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Aharon Levy
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Aharon Levy
Because He desires to shower man with good, G-d endowed him with free will.

As a result, each individual is free, to one degree or the other, to choose his own path in life. There would be no point in giving man a set of divine commandments had he not been endowed with free will; reward and punishment are meaningless in a world where there is no freedom of choice. We cannot expect a reward for not casting ourselves into a fiery furnace. There is no justice in a legal code that penalizes an offender for a deed he had no choice but to perform, or rewards do-gooders who were forced to perform acts of kindness. Although they benefit mankind, domestic animals are not awarded a portion in the world to come because they are compelled by natural instinct, not a conscious decision to do a kindness to their owners. In contrast, when a human being makes a calculated decision to bring benefit to his fellow man, his act of kindness earns him a portion in the eternal world to come.


The capacity to earn ones portion in the next world, rather than receiving it as an outward gift, enhances the pleasure that mans spirit derives from his eternal reward. A degree of shame is attached to a hand out; compensation for an honest days work or, in our case the effort of a lifetime carries with it no such stigma. Free will enables man to choose between good and evil, mitzvah and aveirah, complying with G-ds commandments or flaunting them, thus a portion in the world to come enhanced by true feeling that he has earned his just reward rather than receiving it as a hand-out.


Thus free will is a supreme gift from the Creator to the greatest of His creatures. Were man fully aware of the extent of this gift, he would reach his full potential for good, far more quickly. Paradise would not be a theoretical concept, but a living reality. Unfortunately, rather than regarding this supreme gift as a tool which enables one to fulfill G-ds will, man often exploits it to go against His explicit instructions.


The first of G-ds creatures to be endowed with free will, Adam, did not withstand the test, and sinned on the first day of his existence. Ever since, man has continued to slide down the slopes of spiritual decline, one transgression bringing another in its wake, so much so that the world has changed beyond recognition, and mankind is more removed than ever from the goal that his Creator set forth for him.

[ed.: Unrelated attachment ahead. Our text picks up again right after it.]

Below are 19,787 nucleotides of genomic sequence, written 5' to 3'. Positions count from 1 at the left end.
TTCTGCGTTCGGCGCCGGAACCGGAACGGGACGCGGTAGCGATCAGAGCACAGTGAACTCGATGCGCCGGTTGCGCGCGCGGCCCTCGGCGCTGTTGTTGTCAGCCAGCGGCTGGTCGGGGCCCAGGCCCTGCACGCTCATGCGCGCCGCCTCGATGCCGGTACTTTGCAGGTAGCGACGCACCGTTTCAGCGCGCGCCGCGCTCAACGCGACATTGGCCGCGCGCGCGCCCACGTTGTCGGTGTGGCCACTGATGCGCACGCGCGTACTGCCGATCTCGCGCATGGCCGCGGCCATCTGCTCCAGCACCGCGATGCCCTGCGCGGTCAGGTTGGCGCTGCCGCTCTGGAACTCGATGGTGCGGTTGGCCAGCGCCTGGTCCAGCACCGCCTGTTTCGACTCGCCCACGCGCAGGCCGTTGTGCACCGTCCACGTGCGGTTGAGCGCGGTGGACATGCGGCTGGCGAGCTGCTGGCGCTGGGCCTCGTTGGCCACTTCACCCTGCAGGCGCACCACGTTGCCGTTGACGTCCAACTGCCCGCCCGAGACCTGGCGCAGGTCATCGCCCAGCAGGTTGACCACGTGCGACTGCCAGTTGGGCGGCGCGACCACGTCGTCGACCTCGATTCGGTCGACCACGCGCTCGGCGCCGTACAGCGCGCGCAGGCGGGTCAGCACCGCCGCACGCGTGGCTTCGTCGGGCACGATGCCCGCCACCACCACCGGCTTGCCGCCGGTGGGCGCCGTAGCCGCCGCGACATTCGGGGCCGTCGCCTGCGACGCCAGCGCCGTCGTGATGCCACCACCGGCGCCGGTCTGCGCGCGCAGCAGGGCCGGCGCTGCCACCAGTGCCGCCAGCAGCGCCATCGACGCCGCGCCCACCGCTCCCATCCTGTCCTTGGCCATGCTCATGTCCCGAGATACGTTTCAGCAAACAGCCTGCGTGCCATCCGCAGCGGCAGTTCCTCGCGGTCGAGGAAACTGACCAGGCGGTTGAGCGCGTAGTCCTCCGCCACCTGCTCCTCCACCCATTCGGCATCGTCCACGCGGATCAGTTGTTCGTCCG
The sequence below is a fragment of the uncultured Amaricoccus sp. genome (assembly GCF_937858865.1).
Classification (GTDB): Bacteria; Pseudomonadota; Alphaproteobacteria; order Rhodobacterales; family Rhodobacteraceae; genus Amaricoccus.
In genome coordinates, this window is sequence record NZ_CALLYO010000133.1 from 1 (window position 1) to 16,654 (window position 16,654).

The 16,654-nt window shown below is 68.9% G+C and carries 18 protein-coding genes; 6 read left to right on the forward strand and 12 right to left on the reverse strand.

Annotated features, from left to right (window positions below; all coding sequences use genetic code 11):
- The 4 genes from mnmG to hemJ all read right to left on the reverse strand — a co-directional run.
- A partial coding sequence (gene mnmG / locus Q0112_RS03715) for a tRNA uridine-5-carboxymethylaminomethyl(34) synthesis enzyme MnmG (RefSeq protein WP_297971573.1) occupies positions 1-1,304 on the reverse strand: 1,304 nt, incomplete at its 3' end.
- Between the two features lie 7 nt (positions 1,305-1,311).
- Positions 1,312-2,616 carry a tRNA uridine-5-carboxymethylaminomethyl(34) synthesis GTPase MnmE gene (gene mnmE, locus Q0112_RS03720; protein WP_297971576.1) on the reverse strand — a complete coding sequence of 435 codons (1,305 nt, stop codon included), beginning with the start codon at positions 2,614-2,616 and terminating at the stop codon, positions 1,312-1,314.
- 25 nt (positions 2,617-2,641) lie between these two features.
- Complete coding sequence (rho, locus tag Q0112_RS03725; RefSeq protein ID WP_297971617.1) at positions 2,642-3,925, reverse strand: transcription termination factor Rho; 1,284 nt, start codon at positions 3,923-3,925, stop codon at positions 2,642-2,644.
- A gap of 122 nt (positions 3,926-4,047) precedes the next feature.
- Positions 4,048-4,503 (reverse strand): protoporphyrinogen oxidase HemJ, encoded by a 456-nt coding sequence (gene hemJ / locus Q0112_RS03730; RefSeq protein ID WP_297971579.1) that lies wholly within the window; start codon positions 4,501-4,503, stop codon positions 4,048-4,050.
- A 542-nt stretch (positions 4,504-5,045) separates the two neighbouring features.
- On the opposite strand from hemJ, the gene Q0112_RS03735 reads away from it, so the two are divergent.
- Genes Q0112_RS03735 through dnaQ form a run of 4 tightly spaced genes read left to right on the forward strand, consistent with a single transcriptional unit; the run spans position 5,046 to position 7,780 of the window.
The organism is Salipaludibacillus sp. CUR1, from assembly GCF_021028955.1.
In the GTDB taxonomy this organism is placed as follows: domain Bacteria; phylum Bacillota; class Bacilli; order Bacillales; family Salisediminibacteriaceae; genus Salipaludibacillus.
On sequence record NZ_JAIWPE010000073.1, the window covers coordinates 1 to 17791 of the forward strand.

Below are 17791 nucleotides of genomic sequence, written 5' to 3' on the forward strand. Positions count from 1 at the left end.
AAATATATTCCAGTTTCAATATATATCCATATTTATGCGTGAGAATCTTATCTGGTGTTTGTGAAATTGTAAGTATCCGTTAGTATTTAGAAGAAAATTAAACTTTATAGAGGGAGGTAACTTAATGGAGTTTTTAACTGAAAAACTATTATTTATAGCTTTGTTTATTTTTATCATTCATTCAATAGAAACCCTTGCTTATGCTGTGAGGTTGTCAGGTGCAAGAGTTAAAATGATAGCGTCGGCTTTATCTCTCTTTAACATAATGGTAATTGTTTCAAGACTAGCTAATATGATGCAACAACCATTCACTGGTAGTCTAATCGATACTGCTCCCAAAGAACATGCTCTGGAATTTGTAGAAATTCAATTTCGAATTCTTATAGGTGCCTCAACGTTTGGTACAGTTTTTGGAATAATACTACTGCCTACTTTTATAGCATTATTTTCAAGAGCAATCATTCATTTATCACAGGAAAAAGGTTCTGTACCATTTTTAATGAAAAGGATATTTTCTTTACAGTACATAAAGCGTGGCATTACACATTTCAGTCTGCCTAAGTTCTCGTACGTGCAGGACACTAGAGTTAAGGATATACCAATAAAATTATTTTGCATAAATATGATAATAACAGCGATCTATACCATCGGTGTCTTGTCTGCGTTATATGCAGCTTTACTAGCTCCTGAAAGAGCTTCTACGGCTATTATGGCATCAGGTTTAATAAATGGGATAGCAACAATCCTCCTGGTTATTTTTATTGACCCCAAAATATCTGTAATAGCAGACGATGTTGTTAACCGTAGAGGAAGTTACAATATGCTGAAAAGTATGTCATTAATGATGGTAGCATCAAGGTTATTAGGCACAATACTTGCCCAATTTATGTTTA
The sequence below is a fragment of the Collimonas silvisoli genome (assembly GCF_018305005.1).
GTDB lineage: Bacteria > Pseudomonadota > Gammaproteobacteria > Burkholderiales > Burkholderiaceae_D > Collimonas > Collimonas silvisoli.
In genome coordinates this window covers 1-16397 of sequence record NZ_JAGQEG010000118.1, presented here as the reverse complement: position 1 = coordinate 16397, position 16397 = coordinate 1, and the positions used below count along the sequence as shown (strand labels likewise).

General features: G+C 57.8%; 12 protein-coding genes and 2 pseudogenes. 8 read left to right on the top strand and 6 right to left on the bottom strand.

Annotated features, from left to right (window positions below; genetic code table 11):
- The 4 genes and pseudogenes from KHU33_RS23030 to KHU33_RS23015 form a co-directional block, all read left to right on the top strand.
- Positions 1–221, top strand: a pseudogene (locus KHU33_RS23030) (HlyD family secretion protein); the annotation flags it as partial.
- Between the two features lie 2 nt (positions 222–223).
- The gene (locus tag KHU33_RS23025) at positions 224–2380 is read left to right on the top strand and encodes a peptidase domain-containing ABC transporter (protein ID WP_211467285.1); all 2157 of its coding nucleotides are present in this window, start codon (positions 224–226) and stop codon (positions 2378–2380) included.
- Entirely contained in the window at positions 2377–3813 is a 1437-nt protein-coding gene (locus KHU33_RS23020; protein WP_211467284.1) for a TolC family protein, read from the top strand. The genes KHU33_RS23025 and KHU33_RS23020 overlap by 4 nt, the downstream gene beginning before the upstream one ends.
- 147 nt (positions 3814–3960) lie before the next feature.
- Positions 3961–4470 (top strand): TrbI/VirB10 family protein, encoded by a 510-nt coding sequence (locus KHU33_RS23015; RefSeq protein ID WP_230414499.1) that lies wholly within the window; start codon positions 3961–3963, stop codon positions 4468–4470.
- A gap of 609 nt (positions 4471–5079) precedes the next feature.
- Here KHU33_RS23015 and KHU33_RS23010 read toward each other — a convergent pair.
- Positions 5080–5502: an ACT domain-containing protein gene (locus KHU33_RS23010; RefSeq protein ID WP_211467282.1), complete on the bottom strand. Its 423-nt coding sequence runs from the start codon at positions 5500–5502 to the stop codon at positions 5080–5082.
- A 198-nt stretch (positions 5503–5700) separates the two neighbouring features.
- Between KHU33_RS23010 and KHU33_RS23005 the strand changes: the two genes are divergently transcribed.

It is important to keep in mind that Adams intention in partaking of the forbidden fruit, was not to rebel, per say, against his Creator. Rather, his act was motivated by the desire to enhance his mode of serving G-d. The fact of the matter was that he was, thereby, surrendering the reins of his free will to the Yetzer Hara, mans impulse to evil. Ever since, the force of evil has gained a foothold in the heart of man. Adams son, Kayin (Cain) was drawn after this impulse to shed the innocent blood of his own brother.


Despite mans ongoing spiritual decline, there remains hope for him. G-d weaves mans actions, good or not good, into the fabric of history as He leads the world to its full rectification. The time will come when G-ds master-plan for the universe will be achieved, and the entire world will return to the original, pristine level of the original six days of creation, before Adam sinned. Just as G-d keeps the earth spinning, uninterrupted, around the sun, so too does man propel the ongoing unfolding of the human drama, interweaving mans deeds - good and otherwise - into the fabric of history, as the creation continues to proceed toward the ultimate goal set for it, when the Creator first set it in motion thousands of years ago.

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